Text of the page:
For all the different types of mole, there are just as many variations for making it! This is the basic version I was taught to make, but the flavor profile can be tweaked to suit your preference of sweet and spice.

Mole poblano has its legendary origins in the Convent of Santa Clara in Puebla, a picturesque and historical city about 100 miles southwest of Mexico city. Supposedly the archbishop was coming to visit and the poor and panicked nuns sought divine guidance to make a fitting dish out of the scraps of food and old turkey available to them. The Big Guy came through for them in a major way and the humble nuns created this iconic dish, the epitome of the fusion of mesoamerican and european cuisine, and emblematic of what it means to be Mexican. Needless to say the archbishop loved it.

How to cook chicken for Mole:

  1. Boil the chicken in the spices: add chicken pieces, garlic, onion, bay leaf, chicken bouillon, salt, oregano and water to a pot. Bring to a low boil and cook over medium heat until chicken is just cooked through (to about 160 degrees F – we will continue to cook it in the mole sauce), about 30 minutes.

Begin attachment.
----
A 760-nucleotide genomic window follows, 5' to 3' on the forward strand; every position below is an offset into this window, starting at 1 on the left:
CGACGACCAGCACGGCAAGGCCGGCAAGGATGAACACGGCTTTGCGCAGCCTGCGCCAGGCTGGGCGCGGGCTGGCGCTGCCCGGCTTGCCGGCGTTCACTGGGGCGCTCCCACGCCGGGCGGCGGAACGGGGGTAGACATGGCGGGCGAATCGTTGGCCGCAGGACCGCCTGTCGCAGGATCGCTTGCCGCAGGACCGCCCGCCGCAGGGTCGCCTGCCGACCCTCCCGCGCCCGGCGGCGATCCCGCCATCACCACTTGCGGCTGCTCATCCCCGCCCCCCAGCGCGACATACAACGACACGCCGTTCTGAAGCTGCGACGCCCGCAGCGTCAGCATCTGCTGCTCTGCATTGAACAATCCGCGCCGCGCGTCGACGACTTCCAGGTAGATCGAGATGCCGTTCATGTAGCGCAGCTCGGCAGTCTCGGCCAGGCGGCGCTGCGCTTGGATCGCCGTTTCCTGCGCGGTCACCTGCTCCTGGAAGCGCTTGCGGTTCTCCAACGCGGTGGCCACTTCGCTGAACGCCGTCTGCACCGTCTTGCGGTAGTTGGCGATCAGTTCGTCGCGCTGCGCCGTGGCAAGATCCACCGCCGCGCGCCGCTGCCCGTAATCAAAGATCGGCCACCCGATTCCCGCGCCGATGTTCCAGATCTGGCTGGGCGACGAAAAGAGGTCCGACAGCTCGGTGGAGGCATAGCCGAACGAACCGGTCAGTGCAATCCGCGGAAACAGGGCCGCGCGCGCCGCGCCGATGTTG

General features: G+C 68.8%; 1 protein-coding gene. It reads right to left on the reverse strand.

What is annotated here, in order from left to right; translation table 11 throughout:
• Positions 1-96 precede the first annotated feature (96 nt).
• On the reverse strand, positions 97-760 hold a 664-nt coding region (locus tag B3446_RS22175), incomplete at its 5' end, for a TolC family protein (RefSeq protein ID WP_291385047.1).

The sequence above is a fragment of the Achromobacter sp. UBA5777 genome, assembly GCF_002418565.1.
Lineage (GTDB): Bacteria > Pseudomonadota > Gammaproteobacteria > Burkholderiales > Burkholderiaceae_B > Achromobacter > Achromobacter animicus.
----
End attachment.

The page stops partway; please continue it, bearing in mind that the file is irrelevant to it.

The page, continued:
2. Remove chicken to a plate, (reserving the broth) cover and set aside.

Chicken leg quarters in a large pot with water, onion and spices.

How to Make Mole Sauce:

Making mole is not complicated. It’s just a bit labor and time intensive, but the final product is WELL WORTH IT! Plus you’ll feel like a total gourmet! Basically all you are doing is sauteing/toasting each ingredient, blending and straining out the solids, then simmering the sauce you’ve produced.